Dying Ain't Much Of A Living

by Tiffiny

Disclaimer: The usual. Not mine. No profit.

Warnings: DEATHFIC. Also some language. Anyway, all comments are welcome.

Dyin' ain't much of a living. Truer words ain't never been spoken. Death should be an all or nothing sort of thing. None of this half assed, half dead/half alive crap. None of this crawling on hands and knees towards the grave. There should be no prisoners in this war. Only casualties. It's kinder that way, believe me. But then, no one's ever accused death of being kind. Or constant. She's a damn fickle bitch, is what she is.

Death don't scare me. Even now. Especially not my own. But it sure as hell makes me angry. When it happens, it should be quick. A bullet. A knife in the gut. Hell, even a hangman's noose. Anything but this. The slow wasting away of body and soul. The agony of knowing what a burden you are to others as they are forced to be spectators to your pain and suffering. The indignity of it all.

Indignity. Now that's a word I never thought I'd use. Or know. I reckon I must've picked it up from Ezra somewhere along the way. He has the early evening shift. Spends most of it reading to me. Right now we're in the middle of some book about a couple of kids growin' up near the Mississippi. I like it pretty well. I think Ez likes it because he can relate to that one little feller, Tom. Sometimes we play cards. But lately, we've just been reading. I'm too damn weak to do anything but lay here and wait to die.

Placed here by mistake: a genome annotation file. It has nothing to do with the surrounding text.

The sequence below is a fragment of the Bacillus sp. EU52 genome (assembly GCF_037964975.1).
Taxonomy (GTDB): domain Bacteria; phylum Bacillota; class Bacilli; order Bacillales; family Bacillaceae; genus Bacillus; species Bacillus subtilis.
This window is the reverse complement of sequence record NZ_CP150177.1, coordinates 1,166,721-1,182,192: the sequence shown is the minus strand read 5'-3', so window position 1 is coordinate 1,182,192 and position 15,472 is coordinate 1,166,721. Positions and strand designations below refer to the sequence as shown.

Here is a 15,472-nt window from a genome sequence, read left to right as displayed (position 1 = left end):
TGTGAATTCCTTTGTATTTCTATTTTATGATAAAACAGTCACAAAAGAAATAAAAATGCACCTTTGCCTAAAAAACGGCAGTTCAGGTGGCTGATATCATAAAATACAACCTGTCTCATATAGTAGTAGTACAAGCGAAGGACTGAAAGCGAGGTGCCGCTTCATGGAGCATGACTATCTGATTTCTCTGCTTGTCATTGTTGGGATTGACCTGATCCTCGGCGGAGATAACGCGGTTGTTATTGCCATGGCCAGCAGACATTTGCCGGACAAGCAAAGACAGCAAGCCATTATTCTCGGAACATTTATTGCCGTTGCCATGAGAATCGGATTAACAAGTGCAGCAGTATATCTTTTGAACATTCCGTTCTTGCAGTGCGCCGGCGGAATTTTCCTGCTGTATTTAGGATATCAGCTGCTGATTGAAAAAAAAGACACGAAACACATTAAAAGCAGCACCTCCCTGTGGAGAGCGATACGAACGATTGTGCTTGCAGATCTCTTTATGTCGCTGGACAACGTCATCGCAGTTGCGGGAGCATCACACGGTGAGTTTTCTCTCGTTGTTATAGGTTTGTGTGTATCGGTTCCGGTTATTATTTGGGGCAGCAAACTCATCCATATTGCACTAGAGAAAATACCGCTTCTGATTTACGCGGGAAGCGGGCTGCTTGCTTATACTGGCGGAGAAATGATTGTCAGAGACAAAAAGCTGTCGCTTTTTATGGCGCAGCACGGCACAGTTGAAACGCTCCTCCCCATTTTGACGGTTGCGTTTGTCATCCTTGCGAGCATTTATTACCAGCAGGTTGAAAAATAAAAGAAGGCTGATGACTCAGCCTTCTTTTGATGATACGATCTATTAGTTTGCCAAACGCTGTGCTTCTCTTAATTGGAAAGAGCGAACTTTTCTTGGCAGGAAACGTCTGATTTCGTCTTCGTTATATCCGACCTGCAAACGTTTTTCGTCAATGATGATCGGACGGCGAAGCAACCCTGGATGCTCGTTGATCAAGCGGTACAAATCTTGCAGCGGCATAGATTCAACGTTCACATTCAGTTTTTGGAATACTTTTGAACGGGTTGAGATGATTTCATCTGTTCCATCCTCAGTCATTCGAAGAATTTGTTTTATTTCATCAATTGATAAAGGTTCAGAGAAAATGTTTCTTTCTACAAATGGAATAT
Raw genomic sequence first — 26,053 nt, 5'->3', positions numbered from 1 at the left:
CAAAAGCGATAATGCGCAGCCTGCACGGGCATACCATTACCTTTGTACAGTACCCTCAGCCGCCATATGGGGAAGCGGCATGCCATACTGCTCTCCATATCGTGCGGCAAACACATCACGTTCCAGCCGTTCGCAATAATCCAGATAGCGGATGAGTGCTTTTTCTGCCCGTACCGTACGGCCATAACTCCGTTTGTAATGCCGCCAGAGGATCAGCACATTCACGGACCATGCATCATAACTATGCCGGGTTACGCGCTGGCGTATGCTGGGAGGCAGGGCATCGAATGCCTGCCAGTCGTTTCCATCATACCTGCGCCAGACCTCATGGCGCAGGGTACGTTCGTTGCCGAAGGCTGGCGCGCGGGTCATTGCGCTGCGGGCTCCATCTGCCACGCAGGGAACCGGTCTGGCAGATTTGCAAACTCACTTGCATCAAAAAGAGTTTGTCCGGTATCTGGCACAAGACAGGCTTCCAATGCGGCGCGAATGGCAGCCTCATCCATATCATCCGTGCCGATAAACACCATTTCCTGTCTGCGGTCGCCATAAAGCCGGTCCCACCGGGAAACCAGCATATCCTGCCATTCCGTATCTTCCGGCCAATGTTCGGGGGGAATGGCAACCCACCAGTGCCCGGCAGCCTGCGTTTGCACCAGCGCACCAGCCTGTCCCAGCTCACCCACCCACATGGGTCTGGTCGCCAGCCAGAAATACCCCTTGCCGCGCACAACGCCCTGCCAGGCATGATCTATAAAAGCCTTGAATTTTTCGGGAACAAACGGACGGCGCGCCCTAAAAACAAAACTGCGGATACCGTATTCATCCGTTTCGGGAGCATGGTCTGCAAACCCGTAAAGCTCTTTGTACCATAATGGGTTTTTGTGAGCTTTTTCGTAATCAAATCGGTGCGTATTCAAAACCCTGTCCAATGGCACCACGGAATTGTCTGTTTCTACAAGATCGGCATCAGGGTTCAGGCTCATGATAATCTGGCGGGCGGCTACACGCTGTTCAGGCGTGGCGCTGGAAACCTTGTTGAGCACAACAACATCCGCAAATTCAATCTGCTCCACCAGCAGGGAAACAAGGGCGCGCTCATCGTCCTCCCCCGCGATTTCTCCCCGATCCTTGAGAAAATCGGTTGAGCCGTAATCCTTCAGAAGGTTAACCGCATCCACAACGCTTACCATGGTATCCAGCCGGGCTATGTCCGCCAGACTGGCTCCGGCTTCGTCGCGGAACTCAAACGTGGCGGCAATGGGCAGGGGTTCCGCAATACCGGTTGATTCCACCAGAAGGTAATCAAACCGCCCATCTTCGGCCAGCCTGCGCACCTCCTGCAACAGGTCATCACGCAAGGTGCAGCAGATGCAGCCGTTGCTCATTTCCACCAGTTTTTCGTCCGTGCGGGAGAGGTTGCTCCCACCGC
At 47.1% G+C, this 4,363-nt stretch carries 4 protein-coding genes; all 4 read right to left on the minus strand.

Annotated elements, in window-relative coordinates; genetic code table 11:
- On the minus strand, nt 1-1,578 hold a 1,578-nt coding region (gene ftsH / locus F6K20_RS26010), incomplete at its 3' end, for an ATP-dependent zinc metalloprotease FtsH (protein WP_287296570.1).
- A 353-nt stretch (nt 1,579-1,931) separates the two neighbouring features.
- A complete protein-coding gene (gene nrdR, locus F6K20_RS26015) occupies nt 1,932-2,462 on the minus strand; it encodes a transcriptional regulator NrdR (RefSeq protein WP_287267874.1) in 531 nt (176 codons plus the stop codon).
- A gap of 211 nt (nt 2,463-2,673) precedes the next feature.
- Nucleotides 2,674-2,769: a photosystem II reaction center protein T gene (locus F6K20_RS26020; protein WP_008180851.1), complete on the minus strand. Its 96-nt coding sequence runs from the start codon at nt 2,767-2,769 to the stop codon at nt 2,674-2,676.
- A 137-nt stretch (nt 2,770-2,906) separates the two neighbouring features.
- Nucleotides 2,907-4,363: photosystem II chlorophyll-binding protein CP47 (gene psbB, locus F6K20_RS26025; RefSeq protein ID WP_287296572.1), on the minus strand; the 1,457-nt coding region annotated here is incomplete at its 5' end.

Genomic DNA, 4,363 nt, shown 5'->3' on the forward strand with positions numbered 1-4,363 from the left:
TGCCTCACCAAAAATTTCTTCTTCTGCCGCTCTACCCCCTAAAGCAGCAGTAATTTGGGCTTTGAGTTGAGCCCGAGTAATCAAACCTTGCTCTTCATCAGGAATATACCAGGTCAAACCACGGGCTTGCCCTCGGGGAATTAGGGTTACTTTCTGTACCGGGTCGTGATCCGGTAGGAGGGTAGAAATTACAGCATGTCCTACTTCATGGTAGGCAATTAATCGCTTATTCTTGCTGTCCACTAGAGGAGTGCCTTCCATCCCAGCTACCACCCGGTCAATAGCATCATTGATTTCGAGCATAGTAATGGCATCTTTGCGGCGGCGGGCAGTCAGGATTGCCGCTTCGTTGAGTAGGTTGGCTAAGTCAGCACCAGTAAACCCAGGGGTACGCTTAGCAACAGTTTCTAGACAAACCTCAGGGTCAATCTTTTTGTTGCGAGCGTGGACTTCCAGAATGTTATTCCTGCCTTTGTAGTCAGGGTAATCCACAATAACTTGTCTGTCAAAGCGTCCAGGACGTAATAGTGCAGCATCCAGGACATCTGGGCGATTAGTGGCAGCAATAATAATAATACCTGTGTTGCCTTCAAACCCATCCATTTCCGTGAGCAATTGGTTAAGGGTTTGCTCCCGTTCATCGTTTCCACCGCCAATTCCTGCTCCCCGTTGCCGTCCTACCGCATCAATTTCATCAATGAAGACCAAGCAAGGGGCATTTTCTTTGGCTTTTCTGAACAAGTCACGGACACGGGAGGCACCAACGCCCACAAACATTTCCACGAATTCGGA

When Ez leaves, then it's Chris' turn. In them black clothes, he just about blends into the shadows here in this room. My prison. He don't say much. But he don't have to. I can see it in his eyes. Anger. Pain. Frustration. Pity. And sometimes just the slightest touch of hate. I wish I could tell him that I know exactly how he feels. That I understand. But I don't. I feel all those same emotions, but we're comin' at this from opposite directions. One of us dyin'. One of us livin'. Both of us helpless to change things. Both of us wishing we could. Instead, we just sit there. And hope that the occasional clasping of hands or the occasional word of comfort will suffice. Will say everything that we can't.

Nathan has the morning shift. He bustles around doing all kinds of medical stuff to keep busy. We both know nothing he does is gonna help me, but he needs to try. And so I let him.

Josiah comes after Nathan. He has some pretty good stories to tell. About some place named India. And if his voice chokes up a bit in some parts, I pretend not to notice. Just like he pretends not to notice certain things he sees.

JD hates coming here. I think it reminds him of when his Mama died. But he comes. Every day. I tried to tell him he didn't have to sit here with me. Aint like there's anything he can do. But the boy's stubborn as a mule. Determined to do his duty. I never wanted to be anyone's duty, dammit.